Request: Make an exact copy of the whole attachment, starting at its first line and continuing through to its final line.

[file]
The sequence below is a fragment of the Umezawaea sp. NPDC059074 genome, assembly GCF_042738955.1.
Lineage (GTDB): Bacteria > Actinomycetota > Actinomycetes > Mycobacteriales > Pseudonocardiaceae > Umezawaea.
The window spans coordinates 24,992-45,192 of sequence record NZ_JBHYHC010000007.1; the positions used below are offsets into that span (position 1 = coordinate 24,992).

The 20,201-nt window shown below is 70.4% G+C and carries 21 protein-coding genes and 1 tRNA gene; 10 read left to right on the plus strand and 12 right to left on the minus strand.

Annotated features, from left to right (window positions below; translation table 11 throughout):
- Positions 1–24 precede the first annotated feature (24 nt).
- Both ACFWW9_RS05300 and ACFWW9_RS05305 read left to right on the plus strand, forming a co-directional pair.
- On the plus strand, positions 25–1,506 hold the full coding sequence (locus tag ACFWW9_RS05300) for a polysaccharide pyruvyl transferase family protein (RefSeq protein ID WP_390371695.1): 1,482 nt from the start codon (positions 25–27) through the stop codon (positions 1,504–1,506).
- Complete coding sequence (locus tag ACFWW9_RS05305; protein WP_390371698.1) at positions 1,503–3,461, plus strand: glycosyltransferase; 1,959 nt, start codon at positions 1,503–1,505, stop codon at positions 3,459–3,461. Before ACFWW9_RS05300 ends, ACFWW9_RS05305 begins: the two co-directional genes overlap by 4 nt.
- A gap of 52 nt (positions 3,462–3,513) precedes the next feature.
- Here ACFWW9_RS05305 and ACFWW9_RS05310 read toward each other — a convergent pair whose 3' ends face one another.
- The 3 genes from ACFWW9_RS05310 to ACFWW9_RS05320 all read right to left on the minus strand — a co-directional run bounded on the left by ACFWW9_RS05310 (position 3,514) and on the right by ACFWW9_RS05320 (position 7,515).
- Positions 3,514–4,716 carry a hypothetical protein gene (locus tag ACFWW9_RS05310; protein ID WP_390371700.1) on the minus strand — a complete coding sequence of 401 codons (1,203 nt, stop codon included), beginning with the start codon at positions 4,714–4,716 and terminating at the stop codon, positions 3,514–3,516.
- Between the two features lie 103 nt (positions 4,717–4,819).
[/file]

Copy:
The sequence below is a fragment of the Umezawaea sp. NPDC059074 genome, assembly GCF_042738955.1.
Lineage (GTDB): Bacteria > Actinomycetota > Actinomycetes > Mycobacteriales > Pseudonocardiaceae > Umezawaea.
The window spans coordinates 24,992-45,192 of sequence record NZ_JBHYHC010000007.1; the positions used below are offsets into that span (position 1 = coordinate 24,992).

The 20,201-nt window shown below is 70.4% G+C and carries 21 protein-coding genes and 1 tRNA gene; 10 read left to right on the plus strand and 12 right to left on the minus strand.

Annotated features, from left to right (window positions below; translation table 11 throughout):
- Positions 1–24 precede the first annotated feature (24 nt).
- Both ACFWW9_RS05300 and ACFWW9_RS05305 read left to right on the plus strand, forming a co-directional pair.
- On the plus strand, positions 25–1,506 hold the full coding sequence (locus tag ACFWW9_RS05300) for a polysaccharide pyruvyl transferase family protein (RefSeq protein ID WP_390371695.1): 1,482 nt from the start codon (positions 25–27) through the stop codon (positions 1,504–1,506).
- Complete coding sequence (locus tag ACFWW9_RS05305; protein WP_390371698.1) at positions 1,503–3,461, plus strand: glycosyltransferase; 1,959 nt, start codon at positions 1,503–1,505, stop codon at positions 3,459–3,461. Before ACFWW9_RS05300 ends, ACFWW9_RS05305 begins: the two co-directional genes overlap by 4 nt.
- A gap of 52 nt (positions 3,462–3,513) precedes the next feature.
- Here ACFWW9_RS05305 and ACFWW9_RS05310 read toward each other — a convergent pair whose 3' ends face one another.
- The 3 genes from ACFWW9_RS05310 to ACFWW9_RS05320 all read right to left on the minus strand — a co-directional run bounded on the left by ACFWW9_RS05310 (position 3,514) and on the right by ACFWW9_RS05320 (position 7,515).
- Positions 3,514–4,716 carry a hypothetical protein gene (locus tag ACFWW9_RS05310; protein ID WP_390371700.1) on the minus strand — a complete coding sequence of 401 codons (1,203 nt, stop codon included), beginning with the start codon at positions 4,714–4,716 and terminating at the stop codon, positions 3,514–3,516.
- Between the two features lie 103 nt (positions 4,717–4,819).